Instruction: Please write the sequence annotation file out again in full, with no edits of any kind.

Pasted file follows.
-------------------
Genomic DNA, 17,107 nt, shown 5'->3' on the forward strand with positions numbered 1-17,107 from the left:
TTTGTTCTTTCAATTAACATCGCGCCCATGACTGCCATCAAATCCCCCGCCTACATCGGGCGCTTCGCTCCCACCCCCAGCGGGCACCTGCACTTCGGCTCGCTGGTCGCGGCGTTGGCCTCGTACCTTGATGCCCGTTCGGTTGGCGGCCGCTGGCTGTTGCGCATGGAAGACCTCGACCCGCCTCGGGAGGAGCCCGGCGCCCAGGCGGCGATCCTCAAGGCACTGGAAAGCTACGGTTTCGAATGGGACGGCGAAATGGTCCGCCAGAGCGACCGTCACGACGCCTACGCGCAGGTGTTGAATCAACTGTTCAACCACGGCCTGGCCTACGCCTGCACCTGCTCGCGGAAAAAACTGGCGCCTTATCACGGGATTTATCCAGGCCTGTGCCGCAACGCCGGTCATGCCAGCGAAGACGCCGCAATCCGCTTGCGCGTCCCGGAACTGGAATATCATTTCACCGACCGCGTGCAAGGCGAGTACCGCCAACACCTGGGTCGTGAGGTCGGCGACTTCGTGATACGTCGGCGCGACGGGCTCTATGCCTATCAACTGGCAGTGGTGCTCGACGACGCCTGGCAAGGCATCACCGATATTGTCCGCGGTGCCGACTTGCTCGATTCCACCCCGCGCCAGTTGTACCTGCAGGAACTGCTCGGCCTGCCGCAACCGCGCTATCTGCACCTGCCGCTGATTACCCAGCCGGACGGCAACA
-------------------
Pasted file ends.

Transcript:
Genomic DNA, 17,107 nt, shown 5'->3' on the forward strand with positions numbered 1-17,107 from the left:
TTTGTTCTTTCAATTAACATCGCGCCCATGACTGCCATCAAATCCCCCGCCTACATCGGGCGCTTCGCTCCCACCCCCAGCGGGCACCTGCACTTCGGCTCGCTGGTCGCGGCGTTGGCCTCGTACCTTGATGCCCGTTCGGTTGGCGGCCGCTGGCTGTTGCGCATGGAAGACCTCGACCCGCCTCGGGAGGAGCCCGGCGCCCAGGCGGCGATCCTCAAGGCACTGGAAAGCTACGGTTTCGAATGGGACGGCGAAATGGTCCGCCAGAGCGACCGTCACGACGCCTACGCGCAGGTGTTGAATCAACTGTTCAACCACGGCCTGGCCTACGCCTGCACCTGCTCGCGGAAAAAACTGGCGCCTTATCACGGGATTTATCCAGGCCTGTGCCGCAACGCCGGTCATGCCAGCGAAGACGCCGCAATCCGCTTGCGCGTCCCGGAACTGGAATATCATTTCACCGACCGCGTGCAAGGCGAGTACCGCCAACACCTGGGTCGTGAGGTCGGCGACTTCGTGATACGTCGGCGCGACGGGCTCTATGCCTATCAACTGGCAGTGGTGCTCGACGACGCCTGGCAAGGCATCACCGATATTGTCCGCGGTGCCGACTTGCTCGATTCCACCCCGCGCCAGTTGTACCTGCAGGAACTGCTCGGCCTGCCGCAACCGCGCTATCTGCACCTGCCGCTGATTACCCAGCCGGACGGCAACA